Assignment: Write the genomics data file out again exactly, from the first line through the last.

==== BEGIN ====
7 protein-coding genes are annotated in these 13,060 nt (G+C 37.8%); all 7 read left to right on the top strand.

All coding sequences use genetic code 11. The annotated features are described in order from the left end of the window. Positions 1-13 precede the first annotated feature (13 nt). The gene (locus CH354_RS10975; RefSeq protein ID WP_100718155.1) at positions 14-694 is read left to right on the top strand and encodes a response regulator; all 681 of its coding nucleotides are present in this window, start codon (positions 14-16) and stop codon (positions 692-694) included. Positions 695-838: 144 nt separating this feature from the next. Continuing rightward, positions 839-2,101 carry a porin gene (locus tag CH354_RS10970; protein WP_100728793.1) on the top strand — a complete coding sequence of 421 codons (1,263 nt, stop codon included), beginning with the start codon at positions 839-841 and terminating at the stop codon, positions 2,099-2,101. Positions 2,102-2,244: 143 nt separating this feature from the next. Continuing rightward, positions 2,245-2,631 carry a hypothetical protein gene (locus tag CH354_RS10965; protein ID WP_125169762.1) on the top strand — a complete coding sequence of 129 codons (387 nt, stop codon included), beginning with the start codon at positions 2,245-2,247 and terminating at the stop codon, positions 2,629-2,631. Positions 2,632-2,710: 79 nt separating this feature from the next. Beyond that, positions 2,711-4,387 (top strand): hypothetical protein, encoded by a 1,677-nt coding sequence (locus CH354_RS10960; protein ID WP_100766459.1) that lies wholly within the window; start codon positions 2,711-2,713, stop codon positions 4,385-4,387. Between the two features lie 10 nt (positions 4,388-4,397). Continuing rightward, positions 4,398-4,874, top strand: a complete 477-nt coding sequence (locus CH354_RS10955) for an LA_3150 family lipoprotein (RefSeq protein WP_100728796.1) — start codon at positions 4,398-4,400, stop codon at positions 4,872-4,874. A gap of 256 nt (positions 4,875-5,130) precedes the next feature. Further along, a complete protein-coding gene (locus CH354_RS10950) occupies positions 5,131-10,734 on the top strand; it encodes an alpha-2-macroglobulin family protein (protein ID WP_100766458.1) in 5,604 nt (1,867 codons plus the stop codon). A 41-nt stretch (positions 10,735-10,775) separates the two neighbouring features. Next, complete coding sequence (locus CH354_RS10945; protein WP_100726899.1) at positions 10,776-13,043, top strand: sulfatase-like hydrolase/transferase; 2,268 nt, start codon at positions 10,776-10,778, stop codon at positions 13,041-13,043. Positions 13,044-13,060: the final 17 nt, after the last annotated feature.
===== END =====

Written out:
7 protein-coding genes are annotated in these 13,060 nt (G+C 37.8%); all 7 read left to right on the top strand.

All coding sequences use genetic code 11. The annotated features are described in order from the left end of the window. Positions 1-13 precede the first annotated feature (13 nt). The gene (locus CH354_RS10975; RefSeq protein ID WP_100718155.1) at positions 14-694 is read left to right on the top strand and encodes a response regulator; all 681 of its coding nucleotides are present in this window, start codon (positions 14-16) and stop codon (positions 692-694) included. Positions 695-838: 144 nt separating this feature from the next. Continuing rightward, positions 839-2,101 carry a porin gene (locus tag CH354_RS10970; protein WP_100728793.1) on the top strand — a complete coding sequence of 421 codons (1,263 nt, stop codon included), beginning with the start codon at positions 839-841 and terminating at the stop codon, positions 2,099-2,101. Positions 2,102-2,244: 143 nt separating this feature from the next. Continuing rightward, positions 2,245-2,631 carry a hypothetical protein gene (locus tag CH354_RS10965; protein ID WP_125169762.1) on the top strand — a complete coding sequence of 129 codons (387 nt, stop codon included), beginning with the start codon at positions 2,245-2,247 and terminating at the stop codon, positions 2,629-2,631. Positions 2,632-2,710: 79 nt separating this feature from the next. Beyond that, positions 2,711-4,387 (top strand): hypothetical protein, encoded by a 1,677-nt coding sequence (locus CH354_RS10960; protein ID WP_100766459.1) that lies wholly within the window; start codon positions 2,711-2,713, stop codon positions 4,385-4,387. Between the two features lie 10 nt (positions 4,388-4,397). Continuing rightward, positions 4,398-4,874, top strand: a complete 477-nt coding sequence (locus CH354_RS10955) for an LA_3150 family lipoprotein (RefSeq protein WP_100728796.1) — start codon at positions 4,398-4,400, stop codon at positions 4,872-4,874. A gap of 256 nt (positions 4,875-5,130) precedes the next feature. Further along, a complete protein-coding gene (locus CH354_RS10950) occupies positions 5,131-10,734 on the top strand; it encodes an alpha-2-macroglobulin family protein (protein ID WP_100766458.1) in 5,604 nt (1,867 codons plus the stop codon). A 41-nt stretch (positions 10,735-10,775) separates the two neighbouring features. Next, complete coding sequence (locus CH354_RS10945; protein WP_100726899.1) at positions 10,776-13,043, top strand: sulfatase-like hydrolase/transferase; 2,268 nt, start codon at positions 10,776-10,778, stop codon at positions 13,041-13,043. Positions 13,044-13,060: the final 17 nt, after the last annotated feature.